Simple Question, but I'm finding a lot of dispute on the "lesser" internet.
Basically, given a line, is it parallel with itself?
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It's sometimes hard for people learning mathematics, who naturally feel that mathematics is an objective discipline, to hear that many things are actually a matter of convention. This is one example of that, though. A quick scan of google books will show you that different authors use different definitions for "parallel", and that some of these definitions allow a line to be parallel to itself, while others don't.
There is a second issue in mathematical English that's relevant here. In advanced mathematics, when we say "two objects", we leave open the possibility that the two objects are actually equal. So for example, when I say "the sum of two even numbers is even" I am not requiring the numbers to be distinct. If I want the objects to be different I have to say "two distinct objects".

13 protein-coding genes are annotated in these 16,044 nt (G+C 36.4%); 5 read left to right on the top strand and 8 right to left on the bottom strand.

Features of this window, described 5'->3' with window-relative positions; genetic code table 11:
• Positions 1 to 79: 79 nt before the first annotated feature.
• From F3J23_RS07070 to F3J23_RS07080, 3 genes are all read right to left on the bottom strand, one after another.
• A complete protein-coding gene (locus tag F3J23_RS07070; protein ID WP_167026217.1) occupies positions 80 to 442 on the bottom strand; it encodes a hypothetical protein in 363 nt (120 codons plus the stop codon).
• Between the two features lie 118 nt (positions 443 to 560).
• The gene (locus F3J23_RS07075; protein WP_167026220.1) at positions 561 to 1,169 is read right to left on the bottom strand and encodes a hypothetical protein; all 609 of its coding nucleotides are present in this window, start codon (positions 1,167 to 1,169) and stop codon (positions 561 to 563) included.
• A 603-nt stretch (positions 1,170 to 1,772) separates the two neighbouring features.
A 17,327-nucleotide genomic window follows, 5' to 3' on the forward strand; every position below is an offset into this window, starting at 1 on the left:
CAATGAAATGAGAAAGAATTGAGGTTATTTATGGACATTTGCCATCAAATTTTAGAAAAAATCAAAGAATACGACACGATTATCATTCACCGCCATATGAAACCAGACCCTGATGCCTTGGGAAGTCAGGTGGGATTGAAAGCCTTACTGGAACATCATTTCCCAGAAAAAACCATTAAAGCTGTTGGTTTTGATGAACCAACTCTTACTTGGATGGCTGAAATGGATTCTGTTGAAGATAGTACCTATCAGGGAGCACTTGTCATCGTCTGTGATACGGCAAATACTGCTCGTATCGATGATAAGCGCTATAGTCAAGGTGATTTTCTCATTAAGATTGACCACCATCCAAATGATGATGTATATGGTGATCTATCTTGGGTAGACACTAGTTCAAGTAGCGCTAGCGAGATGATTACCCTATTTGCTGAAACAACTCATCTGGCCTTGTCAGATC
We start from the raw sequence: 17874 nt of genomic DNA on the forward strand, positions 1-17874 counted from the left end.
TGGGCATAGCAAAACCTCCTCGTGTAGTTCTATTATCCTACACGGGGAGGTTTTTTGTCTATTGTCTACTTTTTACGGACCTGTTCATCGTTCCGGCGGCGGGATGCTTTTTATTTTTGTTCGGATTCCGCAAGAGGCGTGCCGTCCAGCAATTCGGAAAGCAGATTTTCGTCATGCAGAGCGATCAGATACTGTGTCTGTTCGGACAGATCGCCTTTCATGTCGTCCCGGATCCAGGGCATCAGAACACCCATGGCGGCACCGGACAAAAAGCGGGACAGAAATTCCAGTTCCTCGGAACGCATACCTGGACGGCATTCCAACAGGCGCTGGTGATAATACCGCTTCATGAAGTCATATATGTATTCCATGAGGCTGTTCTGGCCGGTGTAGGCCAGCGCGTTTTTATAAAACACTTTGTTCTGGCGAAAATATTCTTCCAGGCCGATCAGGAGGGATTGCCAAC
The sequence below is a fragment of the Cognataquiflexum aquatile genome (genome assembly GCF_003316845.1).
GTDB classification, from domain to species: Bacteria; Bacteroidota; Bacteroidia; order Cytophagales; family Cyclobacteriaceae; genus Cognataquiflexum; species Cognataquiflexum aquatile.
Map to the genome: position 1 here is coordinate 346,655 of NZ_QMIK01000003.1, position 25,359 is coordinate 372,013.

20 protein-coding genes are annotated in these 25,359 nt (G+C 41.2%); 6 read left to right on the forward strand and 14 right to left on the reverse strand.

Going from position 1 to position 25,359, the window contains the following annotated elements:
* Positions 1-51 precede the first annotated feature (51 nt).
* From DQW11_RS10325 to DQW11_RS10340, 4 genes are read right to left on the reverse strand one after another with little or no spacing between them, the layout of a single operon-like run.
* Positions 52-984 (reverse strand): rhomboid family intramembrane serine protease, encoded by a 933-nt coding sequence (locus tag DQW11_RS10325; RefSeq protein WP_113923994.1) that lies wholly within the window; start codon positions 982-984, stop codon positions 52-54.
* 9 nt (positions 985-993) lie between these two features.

However, it appears to me that some of the geometry books I see on google books don't follow this convention. This isn't surprising to me, because
In any event, the variety of definitions and language conventions underscores the fact that you have to take the definitions of a book in the context of that book, and that you have to make sure that you understand the implicit language conventions (or lack thereof) used by the author.
Go back to other formulations of Euclid's Parallel postulate - for any point outside of a line there is at most one line that passes through this point and is parallel to this line. Clearly, here, there are as many lines that are parallel to a line as there are points that move away from that line (allowing us to ignore points on the same parallel lines). All the properties are defined, (such as angles adding up to 180\circ, etc.) but a line cannot be parallel to itself, as shown above and I hope here.
In short - a line cannot be parallel in relation to itself, as it IS itself.